When it comes to controlling epileptic seizures, up to 50% of patients can be treated successfully with medication, though these medications – and their side-effects – vary. About 50% of patients have seizures that are difficult to control with medicines, while a small percentage have conditions where “control is just impossible”, Tucker said.

“A significant proportion of those patients who are resistant to treatment [with medications] are amenable to surgical operations. So, it’s not all of them, but a very significant proportion,” he said.

An anterior temporal lobectomy can only be performed in cases of focal epilepsy, when the seizures originate from one specific part of the brain – the temporal lobe, according to Soni. The process for identifying candidates is rigorous, since the surgery will not be effective for patients with seizures originating in multiple regions of the brain.

“You assess the patient very carefully. You listen to their semiology… the description of the seizures… You do EEGs [electroencephalograms], which is brainwave testing, for weeks sometimes, to identify where it started,” Tucker said.

“You capture a few seizures, and then you do a brain scan, which may or may not show a lesion, and if all the ducks are in a row… they may be a candidate for an operation.

“You also have the neuropsychologist assessing them to make sure that if you take out that part of the brain, it’s not going to compromise their intelligence, their memory, vision, speech… so we have to be sure about that.”

Temporal lobe epilepsy is one of the most common types among adults, according to Dr Sally Röthemeyer, a neurosurgeon at Groote Schuur who has been performing the anterior temporal lobectomy procedures.

“The standard surgical operation for that… is to cut out the anterior temporal lobe. It’s an operation that lasts two to three hours. The surgical target is deep within the temporal lobe in a very ancient part of circuitry that’s nestled deep in the brain,” she said.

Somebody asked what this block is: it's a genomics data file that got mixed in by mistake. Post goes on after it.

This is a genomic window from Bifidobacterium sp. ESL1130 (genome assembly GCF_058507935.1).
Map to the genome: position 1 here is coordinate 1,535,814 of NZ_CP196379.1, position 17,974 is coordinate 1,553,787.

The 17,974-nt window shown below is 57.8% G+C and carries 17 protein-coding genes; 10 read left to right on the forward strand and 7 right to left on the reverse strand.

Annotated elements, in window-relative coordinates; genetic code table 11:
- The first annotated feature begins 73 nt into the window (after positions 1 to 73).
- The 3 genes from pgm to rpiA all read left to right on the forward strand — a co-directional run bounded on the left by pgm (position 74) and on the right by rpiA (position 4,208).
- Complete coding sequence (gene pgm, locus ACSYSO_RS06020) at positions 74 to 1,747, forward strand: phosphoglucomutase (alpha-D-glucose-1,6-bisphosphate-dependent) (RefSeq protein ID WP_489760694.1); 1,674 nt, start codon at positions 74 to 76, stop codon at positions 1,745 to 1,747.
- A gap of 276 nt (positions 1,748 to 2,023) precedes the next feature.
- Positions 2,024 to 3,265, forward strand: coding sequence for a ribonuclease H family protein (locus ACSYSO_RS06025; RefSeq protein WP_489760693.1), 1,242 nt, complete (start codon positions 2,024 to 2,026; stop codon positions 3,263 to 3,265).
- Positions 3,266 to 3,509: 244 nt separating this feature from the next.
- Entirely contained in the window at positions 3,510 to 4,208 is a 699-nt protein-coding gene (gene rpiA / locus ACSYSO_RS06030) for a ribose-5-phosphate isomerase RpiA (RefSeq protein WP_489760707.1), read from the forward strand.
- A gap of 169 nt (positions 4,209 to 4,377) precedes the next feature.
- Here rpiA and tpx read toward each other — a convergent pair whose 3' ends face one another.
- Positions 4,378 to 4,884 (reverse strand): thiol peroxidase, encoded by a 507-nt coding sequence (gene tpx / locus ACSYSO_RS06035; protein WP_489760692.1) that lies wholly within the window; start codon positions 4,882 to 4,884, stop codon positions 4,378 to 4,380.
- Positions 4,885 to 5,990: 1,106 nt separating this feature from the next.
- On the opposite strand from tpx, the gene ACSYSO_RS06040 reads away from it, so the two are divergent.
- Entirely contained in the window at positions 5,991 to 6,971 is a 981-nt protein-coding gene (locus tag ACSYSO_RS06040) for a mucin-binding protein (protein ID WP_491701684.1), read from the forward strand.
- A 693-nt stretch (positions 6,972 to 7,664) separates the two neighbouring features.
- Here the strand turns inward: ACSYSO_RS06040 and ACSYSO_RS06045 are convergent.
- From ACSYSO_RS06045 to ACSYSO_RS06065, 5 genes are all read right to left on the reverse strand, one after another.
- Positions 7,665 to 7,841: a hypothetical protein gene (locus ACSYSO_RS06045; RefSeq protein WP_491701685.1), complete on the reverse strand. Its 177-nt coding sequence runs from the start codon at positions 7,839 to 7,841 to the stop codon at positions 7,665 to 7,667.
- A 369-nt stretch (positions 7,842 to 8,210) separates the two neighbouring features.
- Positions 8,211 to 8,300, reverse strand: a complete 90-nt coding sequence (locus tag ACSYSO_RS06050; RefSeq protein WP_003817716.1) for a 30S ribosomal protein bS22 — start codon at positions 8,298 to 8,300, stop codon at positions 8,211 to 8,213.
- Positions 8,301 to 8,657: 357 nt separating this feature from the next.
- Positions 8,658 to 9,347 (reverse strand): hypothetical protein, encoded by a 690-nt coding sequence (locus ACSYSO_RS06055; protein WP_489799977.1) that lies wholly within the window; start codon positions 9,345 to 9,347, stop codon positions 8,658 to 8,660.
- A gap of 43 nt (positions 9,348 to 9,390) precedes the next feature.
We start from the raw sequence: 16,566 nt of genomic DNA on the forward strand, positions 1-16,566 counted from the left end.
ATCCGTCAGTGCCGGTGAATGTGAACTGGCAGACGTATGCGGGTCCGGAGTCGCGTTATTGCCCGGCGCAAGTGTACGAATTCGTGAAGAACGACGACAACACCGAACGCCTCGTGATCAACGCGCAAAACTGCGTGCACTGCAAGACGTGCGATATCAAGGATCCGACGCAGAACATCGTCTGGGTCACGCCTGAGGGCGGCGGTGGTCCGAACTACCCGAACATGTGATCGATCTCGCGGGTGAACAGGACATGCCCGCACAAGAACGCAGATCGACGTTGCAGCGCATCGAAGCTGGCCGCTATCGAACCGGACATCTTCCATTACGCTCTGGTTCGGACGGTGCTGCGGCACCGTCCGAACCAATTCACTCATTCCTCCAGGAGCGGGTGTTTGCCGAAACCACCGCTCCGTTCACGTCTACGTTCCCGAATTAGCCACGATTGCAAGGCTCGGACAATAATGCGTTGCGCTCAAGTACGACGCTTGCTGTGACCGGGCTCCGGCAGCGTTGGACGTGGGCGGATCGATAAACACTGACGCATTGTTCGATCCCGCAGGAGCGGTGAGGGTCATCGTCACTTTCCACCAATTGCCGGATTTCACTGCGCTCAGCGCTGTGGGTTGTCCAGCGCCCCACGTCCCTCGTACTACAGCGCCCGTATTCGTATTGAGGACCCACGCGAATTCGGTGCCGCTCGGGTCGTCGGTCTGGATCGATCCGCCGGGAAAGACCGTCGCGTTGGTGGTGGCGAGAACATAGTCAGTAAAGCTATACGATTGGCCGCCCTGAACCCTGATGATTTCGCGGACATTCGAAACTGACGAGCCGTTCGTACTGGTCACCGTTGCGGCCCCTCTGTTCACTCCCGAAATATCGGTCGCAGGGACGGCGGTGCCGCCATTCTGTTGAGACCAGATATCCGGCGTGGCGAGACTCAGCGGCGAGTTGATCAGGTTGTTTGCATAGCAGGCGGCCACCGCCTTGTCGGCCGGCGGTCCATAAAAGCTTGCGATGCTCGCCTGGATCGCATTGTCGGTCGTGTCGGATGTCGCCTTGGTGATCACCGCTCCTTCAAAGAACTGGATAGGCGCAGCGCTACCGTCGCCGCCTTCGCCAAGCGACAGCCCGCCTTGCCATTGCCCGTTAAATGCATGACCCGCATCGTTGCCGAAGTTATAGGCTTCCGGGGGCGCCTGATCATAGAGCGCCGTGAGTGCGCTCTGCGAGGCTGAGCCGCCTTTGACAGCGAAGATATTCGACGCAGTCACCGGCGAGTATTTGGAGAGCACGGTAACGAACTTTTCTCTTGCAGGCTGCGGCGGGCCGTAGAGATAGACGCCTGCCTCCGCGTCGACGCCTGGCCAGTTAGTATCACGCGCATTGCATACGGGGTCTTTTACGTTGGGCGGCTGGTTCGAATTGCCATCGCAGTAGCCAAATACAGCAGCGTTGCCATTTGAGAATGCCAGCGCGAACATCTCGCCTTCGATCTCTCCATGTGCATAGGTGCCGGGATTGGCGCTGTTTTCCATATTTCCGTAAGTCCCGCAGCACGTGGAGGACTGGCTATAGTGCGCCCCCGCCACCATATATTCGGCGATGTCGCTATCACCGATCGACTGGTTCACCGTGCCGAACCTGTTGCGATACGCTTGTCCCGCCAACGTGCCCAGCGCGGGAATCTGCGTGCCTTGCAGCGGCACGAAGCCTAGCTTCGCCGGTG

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“We’ve got that human model of ‘ancient lizard brain’ with ‘new brain’ bolted on top, and that’s pretty much what’s going on in the temporal lobe… The problem in temporal lobe epilepsy is the circuitry in the deep part of the brain is usually the culprit, ancient circuitry. It’s called the limbic system. That’s what’s triggering the seizures because of scars.

“The intention of the surgery is to basically open a window in the side of the head, cut through the outside of the temporal lobe – which is the ‘new brain’ – and then go all the way… to the ancient circuit part, and take that out as well.”

The correct execution of this surgery cures epilepsy in 70% to 85% of the patients who undergo it, she said. Patients are usually able to return home within five to seven days of the procedure.

“You can render a patient who is completely debilitated – they can’t drive, they can’t work, they can’t swim, they can’t cook, because of having so many seizures – you can render them seizure-free. That is the best outcome and… the percentage is quite significant,” Tucker said.

Breaking down stigma

Part of what the Groote Schuur team is trying to do is break down the stigma around epilepsy, which is often caused by a lack of understanding about the condition, according to Soni.

“Most of our patients who have what we call medically refractory epilepsy, so they’re on two or more drugs and still having seizures, they don’t get jobs [or] their jobs don’t understand and so they are usually fired. They lose their income… They aren’t able to maintain long-term relationships because a lot of people don’t understand. And so it all contributes to a lot of mental health issues,” she said.

“From our perspective, what we’re aiming to do long-term is actually create awareness about epilepsy – that it’s actually a disease that you can control when you have adequate medical input in terms of the medications and how they should be optimised,” Soni said. DM

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  • Jennifer D says:

    Life changing surgery. My daughter was one of the first patients in SA to have this surgery – in those days it took 7-8 hours so 3 hours is very quick. Her life has been completely changed as a result.